7 July 2014

Kenya: CORD Ditches Dialogue Call, Demands Referendum

Photo: Jack Owuor/The Star
Opposition leader Raila Odinga (left) with President Uhuru Kenyatta share a light moment (file photo).

Nairobi — The Coalition for Reforms and Democracy on Monday declared that it had abandoned demands for national dialogue, and now wants a national referendum.

In a resolution that was read out at the Saba Saba rally, CORD leaders said they would form a committee to collect one million signatures across the country to come up with referendum questions.

“We have decided to convene an all-inclusive National Referendum Committee (NRC) for the purpose of preparing the people of Kenya for a national referendum on the critical challenges facing our nation,” Senator Boni Khalwale announced.

“We shall mandate the National Referendum Committee to ensure the maximum participation of the people of Kenya in the referendum at the county, sub-county and ward levels all over Kenya in formulating the referendum questions, collecting and collating one million signatures to initiate the referendum.”

They also formed a movement called Okoa Kenya (OK) with an ambitious agenda which includes what they said will be to support one another in good and bad times and to defend the Constitution.

“We launch today Okoa Kenya, a people’s movement to defend our Constitution, support one another in good and bad times, protect the gains we have made in democratic governance, and re-dedicate ourselves to national unity and peaceful co-existence,” the Uhuru Park declaration read.

They also demanded that “the Jubilee administration addresses the escalating cost of living by reviewing the taxation regime.”

The coalition’s leaders warned that if Jubilee failed to do so, they would mobilise their supporters to boycott the consumption of goods and services whose prices are beyond the reach of the public.

In the daylong rally, leaders pointed at corruption, removal of the Kenya Defence Forces from Somalia and tribalism as some of the main challenges that should be addressed. READ: Our rally will be peaceful – Raila.

“We demand the immediate end to corruption, wasteful spending, and reckless borrowing within and by Jubilee government,” Mombasa Senator Hassan Omar said while reading a part of the resolutions.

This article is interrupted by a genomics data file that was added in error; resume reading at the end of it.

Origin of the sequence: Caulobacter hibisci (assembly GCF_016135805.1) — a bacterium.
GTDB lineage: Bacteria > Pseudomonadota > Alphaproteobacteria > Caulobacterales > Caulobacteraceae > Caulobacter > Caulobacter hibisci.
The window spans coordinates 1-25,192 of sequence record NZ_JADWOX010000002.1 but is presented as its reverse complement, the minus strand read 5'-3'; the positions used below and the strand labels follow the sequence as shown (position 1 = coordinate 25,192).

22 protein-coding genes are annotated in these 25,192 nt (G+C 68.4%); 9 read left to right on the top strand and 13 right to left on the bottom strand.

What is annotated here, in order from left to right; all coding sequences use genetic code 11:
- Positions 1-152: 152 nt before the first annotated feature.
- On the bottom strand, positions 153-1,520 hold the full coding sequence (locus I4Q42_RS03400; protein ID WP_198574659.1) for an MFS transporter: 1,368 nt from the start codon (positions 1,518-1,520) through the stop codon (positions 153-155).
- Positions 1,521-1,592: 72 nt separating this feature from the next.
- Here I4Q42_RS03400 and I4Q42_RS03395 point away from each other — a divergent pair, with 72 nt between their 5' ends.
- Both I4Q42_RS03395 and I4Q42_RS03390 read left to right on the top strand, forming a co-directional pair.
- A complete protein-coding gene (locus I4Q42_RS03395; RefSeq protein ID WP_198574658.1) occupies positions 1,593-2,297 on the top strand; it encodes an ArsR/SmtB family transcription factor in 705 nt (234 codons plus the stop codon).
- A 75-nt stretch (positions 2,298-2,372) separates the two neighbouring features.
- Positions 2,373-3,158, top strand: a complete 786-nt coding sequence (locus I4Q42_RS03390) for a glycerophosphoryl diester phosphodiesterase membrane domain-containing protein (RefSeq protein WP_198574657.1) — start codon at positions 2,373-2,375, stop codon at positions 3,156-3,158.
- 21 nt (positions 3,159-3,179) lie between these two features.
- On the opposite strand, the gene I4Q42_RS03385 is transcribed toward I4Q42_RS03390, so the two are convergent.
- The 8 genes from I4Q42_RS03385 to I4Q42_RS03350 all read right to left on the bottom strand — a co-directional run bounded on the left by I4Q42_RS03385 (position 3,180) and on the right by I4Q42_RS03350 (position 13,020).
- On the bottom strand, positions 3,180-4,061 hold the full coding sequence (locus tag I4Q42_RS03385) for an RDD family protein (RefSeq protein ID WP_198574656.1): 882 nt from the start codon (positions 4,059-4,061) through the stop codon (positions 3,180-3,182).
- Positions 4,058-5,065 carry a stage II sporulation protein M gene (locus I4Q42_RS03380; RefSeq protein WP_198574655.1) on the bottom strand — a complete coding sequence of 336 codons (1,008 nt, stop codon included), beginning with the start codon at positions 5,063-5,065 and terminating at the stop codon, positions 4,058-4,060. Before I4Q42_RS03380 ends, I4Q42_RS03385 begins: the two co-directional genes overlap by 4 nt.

“In this regard, we demand that the Jubilee administration immediately cancels the inflated security camera contract irregularly awarded to Safaricom and that Safaricom withdraws from the contract and subjects itself to competitive bidding, failing which we will commence commercial sanctions on Safaricom and other companies abetting corruption or engaging in monopolistic practices.”

The leaders accused the government of deploying too many police officers to man the rally at the expense of the country’s security, saying it was meant to intimidate them.

To explain the low numbers at the rally compared to previous ones, CORD co-principal Moses Wetangula said the heavy deployment of security personnel scared away some of their supporters from attending the Uhuru Park rally.

On security, Odinga said the Government “should take visible, decisive action to deal with runaway insecurity, including holding the senior security officials accountable for hundreds of Kenyans who have been killed and maimed in the various attacks and conflicts across the country.” READ: Raila’s dialogue demand absurd – Duale, Kindiki.

He said the Opposition “will not allow the Executive, through Parliament, to bastardise the Report of the Truth Justice and Reconciliation Commission (TJRC) and demanded the immediate implementation of the original and unadulterated report.

Land issues also emerged with demands that the government should immediately address historical injustices.

The coalition also wants a, “national audit and publication by the Public Service Commission of all appointments made in the public service by the Jubilee administration, with full details listing names, ethnic backgrounds and percentages.”

Former Vice President Kalonzo Musyoka said the opposition “will continue pushing for the required changes in the country. Eighty percent of Kenyans are behind our calls.”

Aware of the great expectations from his supporters, Odinga in his concluding remarks promised that more was going to be done saying, “they are many ways of dealing with a cat.”

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